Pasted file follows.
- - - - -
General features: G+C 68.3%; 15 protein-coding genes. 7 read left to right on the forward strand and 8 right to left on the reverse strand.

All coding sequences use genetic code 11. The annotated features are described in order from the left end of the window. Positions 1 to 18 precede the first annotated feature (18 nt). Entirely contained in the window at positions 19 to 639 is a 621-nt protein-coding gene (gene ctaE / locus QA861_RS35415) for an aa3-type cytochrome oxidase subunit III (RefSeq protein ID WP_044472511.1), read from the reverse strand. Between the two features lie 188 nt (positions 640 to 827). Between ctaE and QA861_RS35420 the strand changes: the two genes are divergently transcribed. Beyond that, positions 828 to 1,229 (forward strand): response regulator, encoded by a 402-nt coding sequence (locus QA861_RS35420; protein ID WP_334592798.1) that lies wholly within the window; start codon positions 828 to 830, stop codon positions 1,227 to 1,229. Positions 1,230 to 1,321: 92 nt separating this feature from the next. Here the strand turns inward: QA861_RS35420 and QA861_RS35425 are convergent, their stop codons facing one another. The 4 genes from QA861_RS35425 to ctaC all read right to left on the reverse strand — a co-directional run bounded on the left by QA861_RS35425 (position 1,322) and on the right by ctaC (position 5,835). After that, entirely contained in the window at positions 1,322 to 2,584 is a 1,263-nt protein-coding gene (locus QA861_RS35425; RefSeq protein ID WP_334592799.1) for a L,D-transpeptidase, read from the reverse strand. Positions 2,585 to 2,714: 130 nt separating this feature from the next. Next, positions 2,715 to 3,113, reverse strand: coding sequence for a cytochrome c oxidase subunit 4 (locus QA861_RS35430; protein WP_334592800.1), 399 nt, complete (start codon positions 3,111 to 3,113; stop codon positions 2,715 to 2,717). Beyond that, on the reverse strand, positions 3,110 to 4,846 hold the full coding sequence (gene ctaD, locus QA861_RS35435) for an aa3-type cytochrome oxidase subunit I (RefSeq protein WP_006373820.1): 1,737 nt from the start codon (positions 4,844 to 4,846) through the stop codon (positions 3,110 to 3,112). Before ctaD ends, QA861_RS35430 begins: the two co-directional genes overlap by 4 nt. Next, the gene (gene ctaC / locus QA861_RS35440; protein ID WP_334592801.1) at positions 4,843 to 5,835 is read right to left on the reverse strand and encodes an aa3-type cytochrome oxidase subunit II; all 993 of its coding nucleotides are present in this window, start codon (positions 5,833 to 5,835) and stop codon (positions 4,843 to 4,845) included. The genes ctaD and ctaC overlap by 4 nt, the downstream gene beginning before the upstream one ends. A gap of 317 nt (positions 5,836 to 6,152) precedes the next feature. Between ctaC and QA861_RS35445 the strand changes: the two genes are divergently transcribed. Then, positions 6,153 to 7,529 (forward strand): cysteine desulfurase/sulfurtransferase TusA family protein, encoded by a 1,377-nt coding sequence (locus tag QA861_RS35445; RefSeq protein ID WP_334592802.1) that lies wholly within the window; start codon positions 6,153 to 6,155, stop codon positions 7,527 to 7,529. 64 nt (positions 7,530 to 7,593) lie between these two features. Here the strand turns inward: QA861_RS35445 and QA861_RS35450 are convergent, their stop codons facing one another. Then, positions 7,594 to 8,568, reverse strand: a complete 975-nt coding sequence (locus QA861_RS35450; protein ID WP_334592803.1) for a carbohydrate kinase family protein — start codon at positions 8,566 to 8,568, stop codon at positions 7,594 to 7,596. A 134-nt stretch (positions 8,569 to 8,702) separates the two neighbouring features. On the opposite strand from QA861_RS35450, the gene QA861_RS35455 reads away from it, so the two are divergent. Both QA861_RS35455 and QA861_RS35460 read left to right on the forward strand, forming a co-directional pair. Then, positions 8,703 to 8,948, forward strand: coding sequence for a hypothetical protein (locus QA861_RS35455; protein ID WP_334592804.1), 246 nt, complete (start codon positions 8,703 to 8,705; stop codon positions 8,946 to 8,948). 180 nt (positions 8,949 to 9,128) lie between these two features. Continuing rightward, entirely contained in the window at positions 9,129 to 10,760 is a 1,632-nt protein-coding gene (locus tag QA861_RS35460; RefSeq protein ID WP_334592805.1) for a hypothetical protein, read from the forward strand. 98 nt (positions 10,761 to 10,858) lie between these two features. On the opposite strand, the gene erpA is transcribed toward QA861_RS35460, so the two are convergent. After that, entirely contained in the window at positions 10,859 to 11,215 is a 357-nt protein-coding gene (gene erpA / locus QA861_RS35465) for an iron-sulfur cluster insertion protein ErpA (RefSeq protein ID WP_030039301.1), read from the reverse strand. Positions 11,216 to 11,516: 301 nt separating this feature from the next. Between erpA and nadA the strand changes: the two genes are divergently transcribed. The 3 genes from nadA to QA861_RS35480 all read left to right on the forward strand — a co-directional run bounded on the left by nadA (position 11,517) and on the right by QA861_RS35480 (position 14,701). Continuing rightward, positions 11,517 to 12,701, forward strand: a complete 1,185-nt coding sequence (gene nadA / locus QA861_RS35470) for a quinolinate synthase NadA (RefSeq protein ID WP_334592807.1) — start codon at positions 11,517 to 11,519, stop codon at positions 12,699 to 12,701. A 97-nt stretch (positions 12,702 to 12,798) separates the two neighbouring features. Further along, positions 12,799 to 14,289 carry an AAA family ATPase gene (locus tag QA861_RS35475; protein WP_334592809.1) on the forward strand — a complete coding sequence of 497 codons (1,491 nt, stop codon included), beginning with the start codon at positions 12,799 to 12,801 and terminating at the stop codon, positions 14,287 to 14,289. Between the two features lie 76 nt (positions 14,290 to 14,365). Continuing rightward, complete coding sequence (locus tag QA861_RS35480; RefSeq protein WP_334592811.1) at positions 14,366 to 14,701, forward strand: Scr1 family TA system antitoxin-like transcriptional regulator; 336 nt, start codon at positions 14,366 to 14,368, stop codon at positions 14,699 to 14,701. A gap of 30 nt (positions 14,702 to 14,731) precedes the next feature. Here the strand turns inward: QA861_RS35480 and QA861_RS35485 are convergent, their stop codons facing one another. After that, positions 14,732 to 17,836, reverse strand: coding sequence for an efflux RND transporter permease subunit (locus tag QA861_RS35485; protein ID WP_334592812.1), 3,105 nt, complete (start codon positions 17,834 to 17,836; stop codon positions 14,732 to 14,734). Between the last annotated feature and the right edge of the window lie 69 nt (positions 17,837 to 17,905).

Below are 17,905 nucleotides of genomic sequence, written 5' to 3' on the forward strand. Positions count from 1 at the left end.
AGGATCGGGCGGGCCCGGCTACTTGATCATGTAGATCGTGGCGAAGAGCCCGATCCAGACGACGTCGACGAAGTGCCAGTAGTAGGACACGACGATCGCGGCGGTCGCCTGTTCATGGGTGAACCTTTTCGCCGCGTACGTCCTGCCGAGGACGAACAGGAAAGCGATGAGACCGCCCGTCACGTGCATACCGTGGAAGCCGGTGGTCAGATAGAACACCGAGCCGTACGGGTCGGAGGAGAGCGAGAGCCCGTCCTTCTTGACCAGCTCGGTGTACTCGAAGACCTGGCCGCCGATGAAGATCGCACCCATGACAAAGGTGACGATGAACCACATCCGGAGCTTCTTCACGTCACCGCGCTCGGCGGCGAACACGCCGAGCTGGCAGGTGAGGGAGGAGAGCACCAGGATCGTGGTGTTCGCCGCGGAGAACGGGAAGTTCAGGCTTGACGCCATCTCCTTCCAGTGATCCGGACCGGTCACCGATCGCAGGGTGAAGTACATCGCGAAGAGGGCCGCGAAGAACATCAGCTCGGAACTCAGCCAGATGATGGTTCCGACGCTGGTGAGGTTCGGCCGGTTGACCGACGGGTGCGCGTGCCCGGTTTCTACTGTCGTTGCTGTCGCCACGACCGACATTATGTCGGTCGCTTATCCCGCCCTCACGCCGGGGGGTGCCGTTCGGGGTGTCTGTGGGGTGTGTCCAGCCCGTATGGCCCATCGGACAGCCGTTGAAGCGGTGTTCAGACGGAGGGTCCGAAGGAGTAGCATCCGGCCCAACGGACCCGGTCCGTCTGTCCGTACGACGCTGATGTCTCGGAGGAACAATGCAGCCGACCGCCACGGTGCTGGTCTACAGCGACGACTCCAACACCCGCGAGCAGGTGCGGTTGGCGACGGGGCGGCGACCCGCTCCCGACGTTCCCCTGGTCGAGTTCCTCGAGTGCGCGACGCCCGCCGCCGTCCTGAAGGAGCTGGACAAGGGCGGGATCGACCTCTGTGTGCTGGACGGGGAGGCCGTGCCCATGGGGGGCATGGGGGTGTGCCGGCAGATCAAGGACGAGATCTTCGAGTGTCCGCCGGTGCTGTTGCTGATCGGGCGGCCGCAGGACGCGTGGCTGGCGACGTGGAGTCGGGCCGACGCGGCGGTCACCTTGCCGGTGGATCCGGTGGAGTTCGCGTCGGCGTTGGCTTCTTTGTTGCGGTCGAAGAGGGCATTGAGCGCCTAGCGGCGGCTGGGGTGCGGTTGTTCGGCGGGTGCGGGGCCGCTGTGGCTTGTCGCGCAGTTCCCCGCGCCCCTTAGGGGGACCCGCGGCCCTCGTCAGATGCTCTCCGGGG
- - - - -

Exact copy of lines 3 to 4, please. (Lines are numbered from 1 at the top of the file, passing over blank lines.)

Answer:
Below are 17,905 nucleotides of genomic sequence, written 5' to 3' on the forward strand. Positions count from 1 at the left end.
AGGATCGGGCGGGCCCGGCTACTTGATCATGTAGATCGTGGCGAAGAGCCCGATCCAGACGACGTCGACGAAGTGCCAGTAGTAGGACACGACGATCGCGGCGGTCGCCTGTTCATGGGTGAACCTTTTCGCCGCGTACGTCCTGCCGAGGACGAACAGGAAAGCGATGAGACCGCCCGTCACGTGCATACCGTGGAAGCCGGTGGTCAGATAGAACACCGAGCCGTACGGGTCGGAGGAGAGCGAGAGCCCGTCCTTCTTGACCAGCTCGGTGTACTCGAAGACCTGGCCGCCGATGAAGATCGCACCCATGACAAAGGTGACGATGAACCACATCCGGAGCTTCTTCACGTCACCGCGCTCGGCGGCGAACACGCCGAGCTGGCAGGTGAGGGAGGAGAGCACCAGGATCGTGGTGTTCGCCGCGGAGAACGGGAAGTTCAGGCTTGACGCCATCTCCTTCCAGTGATCCGGACCGGTCACCGATCGCAGGGTGAAGTACATCGCGAAGAGGGCCGCGAAGAACATCAGCTCGGAACTCAGCCAGATGATGGTTCCGACGCTGGTGAGGTTCGGCCGGTTGACCGACGGGTGCGCGTGCCCGGTTTCTACTGTCGTTGCTGTCGCCACGACCGACATTATGTCGGTCGCTTATCCCGCCCTCACGCCGGGGGGTGCCGTTCGGGGTGTCTGTGGGGTGTGTCCAGCCCGTATGGCCCATCGGACAGCCGTTGAAGCGGTGTTCAGACGGAGGGTCCGAAGGAGTAGCATCCGGCCCAACGGACCCGGTCCGTCTGTCCGTACGACGCTGATGTCTCGGAGGAACAATGCAGCCGACCGCCACGGTGCTGGTCTACAGCGACGACTCCAACACCCGCGAGCAGGTGCGGTTGGCGACGGGGCGGCGACCCGCTCCCGACGTTCCCCTGGTCGAGTTCCTCGAGTGCGCGACGCCCGCCGCCGTCCTGAAGGAGCTGGACAAGGGCGGGATCGACCTCTGTGTGCTGGACGGGGAGGCCGTGCCCATGGGGGGCATGGGGGTGTGCCGGCAGATCAAGGACGAGATCTTCGAGTGTCCGCCGGTGCTGTTGCTGATCGGGCGGCCGCAGGACGCGTGGCTGGCGACGTGGAGTCGGGCCGACGCGGCGGTCACCTTGCCGGTGGATCCGGTGGAGTTCGCGTCGGCGTTGGCTTCTTTGTTGCGGTCGAAGAGGGCATTGAGCGCCTAGCGGCGGCTGGGGTGCGGTTGTTCGGCGGGTGCGGGGCCGCTGTGGCTTGTCGCGCAGTTCCCCGCGCCCCTTAGGGGGACCCGCGGCCCTCGTCAGATGCTCTCCGGGG